The latest Edinburgh Fringe show by acclaimed Polish theatre company Song of the Goat is inspired by Scotland’s musical traditions, writes Mark Brown
The great Indian cultural theorist Homi Bhabha writes of “hybridity”, a cultural phenomenon in which artists bring together aesthetic influences from different times and different places to create new art forms. It is an idea which could almost have been created to describe Polish theatre company Song of the Goat.
The company hails from the western Polish city of Wrocław, where the famous theatre maker, and the Goats’ great inspiration, Jerzy Grotowski had his artistic “laboratory”. Like Grotowski, the Goats’ work is the product of intensive research and preparation.
So, when Rupert Thomson, artistic director of Edinburgh’s Summerhall venue, and Robert McDowell, the venue’s founder, proposed to Grzegorz Bral, director of Song of the Goat, that he consider making a work based upon Scotland’s ancient musical traditions, the Polish artist was, initially, reluctant. Although he had heard a lot of Scottish traditional music, Bral didn’t consider himself knowledgeable enough to pursue the project.
Chronicles – A Lamentation, the piece with which the company made their Edinburgh Fringe debut in 2004, is typical of Bral’s method. The Goats steeped themselves in the southern European music of lamentation. The result was a deeply emotionally resonating, beautifully sensuous production driven by the company’s extraordinary, original polyphonic song.
After some reflection, Bral decided to reconsider the Scottish project. “I have such a love and respect for Scotland, I decided that we should allow ourselves to be inspired by the Scottish tradition.”
For Bral, being inspired meant four “expeditions”. Two to the Isle of Skye, one to the islands of Harris and Lewis, and a fourth to the archives of the Edinburgh Music Library. These trips included working with the musicologist John Purser, who became, in Bral’s words, the Goats’ “ethnomusicology guru”.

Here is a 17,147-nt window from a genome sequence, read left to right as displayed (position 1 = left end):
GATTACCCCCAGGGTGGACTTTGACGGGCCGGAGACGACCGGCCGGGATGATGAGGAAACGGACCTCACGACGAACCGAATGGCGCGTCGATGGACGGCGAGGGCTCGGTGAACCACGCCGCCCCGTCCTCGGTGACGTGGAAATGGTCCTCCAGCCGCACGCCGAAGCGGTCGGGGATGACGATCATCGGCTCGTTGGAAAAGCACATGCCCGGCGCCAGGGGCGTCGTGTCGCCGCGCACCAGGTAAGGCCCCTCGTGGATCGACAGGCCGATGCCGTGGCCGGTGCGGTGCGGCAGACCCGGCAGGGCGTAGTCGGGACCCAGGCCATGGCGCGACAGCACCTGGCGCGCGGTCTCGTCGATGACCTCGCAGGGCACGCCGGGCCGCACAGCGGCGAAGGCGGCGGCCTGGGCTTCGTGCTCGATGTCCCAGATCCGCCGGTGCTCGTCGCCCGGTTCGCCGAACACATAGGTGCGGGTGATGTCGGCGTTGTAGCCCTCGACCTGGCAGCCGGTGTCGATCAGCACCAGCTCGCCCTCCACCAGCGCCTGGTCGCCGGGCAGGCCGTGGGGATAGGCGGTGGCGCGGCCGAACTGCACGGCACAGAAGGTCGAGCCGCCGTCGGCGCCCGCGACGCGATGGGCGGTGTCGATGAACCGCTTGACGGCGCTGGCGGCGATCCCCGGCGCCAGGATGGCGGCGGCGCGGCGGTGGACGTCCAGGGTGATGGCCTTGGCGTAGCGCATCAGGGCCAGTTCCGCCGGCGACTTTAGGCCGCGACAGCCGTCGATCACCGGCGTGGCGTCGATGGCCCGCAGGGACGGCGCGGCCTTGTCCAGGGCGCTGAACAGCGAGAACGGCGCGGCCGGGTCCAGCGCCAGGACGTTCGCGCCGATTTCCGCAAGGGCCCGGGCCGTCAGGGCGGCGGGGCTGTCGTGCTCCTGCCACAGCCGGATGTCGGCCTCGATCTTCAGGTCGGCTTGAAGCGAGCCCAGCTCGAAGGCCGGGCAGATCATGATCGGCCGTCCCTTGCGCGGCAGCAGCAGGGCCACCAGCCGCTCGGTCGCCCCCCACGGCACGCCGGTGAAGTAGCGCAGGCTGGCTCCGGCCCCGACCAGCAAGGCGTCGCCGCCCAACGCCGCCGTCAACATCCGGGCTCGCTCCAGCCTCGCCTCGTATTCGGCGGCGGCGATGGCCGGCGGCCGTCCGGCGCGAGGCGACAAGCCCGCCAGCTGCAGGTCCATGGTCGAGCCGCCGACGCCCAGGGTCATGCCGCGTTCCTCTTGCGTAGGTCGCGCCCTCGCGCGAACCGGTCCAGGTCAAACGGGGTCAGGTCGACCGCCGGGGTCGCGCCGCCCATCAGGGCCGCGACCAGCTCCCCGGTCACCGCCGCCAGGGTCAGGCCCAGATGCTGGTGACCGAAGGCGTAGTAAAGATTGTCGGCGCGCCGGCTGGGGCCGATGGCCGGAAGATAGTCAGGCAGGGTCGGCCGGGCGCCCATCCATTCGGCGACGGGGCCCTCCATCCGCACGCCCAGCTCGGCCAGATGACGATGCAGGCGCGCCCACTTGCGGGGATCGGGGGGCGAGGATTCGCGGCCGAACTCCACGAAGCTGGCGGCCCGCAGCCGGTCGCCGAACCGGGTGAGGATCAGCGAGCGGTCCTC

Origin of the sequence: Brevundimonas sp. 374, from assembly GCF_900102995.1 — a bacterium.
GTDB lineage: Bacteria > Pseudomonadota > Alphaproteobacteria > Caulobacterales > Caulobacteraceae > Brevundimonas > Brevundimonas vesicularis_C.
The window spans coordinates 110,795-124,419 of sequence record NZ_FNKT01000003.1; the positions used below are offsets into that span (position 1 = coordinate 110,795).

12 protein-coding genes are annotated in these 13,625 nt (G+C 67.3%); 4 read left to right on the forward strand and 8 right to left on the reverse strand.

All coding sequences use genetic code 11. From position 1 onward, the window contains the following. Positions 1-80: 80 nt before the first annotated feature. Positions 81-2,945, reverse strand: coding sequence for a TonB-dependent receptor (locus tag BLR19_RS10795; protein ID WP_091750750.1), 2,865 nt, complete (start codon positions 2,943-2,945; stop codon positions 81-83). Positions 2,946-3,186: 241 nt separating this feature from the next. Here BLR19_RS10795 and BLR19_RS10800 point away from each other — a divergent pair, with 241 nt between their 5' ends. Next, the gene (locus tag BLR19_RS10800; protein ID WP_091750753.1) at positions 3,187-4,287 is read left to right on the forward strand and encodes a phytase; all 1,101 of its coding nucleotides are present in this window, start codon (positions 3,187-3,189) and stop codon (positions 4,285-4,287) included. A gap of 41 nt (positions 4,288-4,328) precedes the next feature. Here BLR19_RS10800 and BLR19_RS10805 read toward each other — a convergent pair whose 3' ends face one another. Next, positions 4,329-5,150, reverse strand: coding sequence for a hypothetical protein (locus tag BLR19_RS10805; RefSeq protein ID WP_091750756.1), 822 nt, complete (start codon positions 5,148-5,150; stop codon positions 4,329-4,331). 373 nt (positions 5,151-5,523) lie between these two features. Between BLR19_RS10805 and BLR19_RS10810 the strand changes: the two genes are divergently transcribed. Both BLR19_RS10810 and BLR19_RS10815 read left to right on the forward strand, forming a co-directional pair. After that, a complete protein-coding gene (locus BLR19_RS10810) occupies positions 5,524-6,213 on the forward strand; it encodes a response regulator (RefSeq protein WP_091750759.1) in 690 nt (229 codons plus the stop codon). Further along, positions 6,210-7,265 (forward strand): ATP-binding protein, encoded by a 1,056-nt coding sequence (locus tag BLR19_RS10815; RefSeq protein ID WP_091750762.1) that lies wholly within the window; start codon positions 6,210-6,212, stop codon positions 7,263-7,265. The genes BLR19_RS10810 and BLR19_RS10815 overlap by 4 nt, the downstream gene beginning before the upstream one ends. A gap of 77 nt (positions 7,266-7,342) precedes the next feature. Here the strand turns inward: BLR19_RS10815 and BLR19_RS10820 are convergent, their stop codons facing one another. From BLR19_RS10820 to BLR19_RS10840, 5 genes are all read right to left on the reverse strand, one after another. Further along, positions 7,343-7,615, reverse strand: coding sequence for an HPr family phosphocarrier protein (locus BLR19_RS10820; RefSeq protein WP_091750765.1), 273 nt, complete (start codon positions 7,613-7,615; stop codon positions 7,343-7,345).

Bral eventually selected 15 songs which the Goats would “take as an inspiration, a starting point for our own compositions and improvisations” in creating their latest work, Return to the Voice. This new piece will be performed in the appropriately sacred venue of St Giles Cathedral.
The work, which will, Bral says, be more like a concert than a theatre performance, is a hybrid of Scottish, mainly Gaelic, traditional musical forms (and, in one instance, Burns’s poem A Bard’s Epitaph) with Song of the Goat’s very particular style of theatre and polyphonic song.
What it is not, Bral emphasises, is an attempt to recreate Scotland’s ancient music. “Please express my apologies” he urges, “to anybody who may feel offended, because the music is not exactly like it should be.
“This is not my role. I am just a theatre director inspired by the profound experience of the Gaelic music.”
As theatregoers who have experienced Song of the Goat’s work at Edinburgh Festivals past will confirm, Bral’s apology is almost certain to be unnecessary. A very beautiful and deeply moving work of musical theatre seems to be in prospect.
Return to the Voice plays St Giles Cathedral, as part of the Summerhall Fringe programme, various dates between August 6 and 21. For further details, visit: festival14.summerhall.co.uk
This feature was originally published in The List magazine on July 31, 2014
© Mark Brown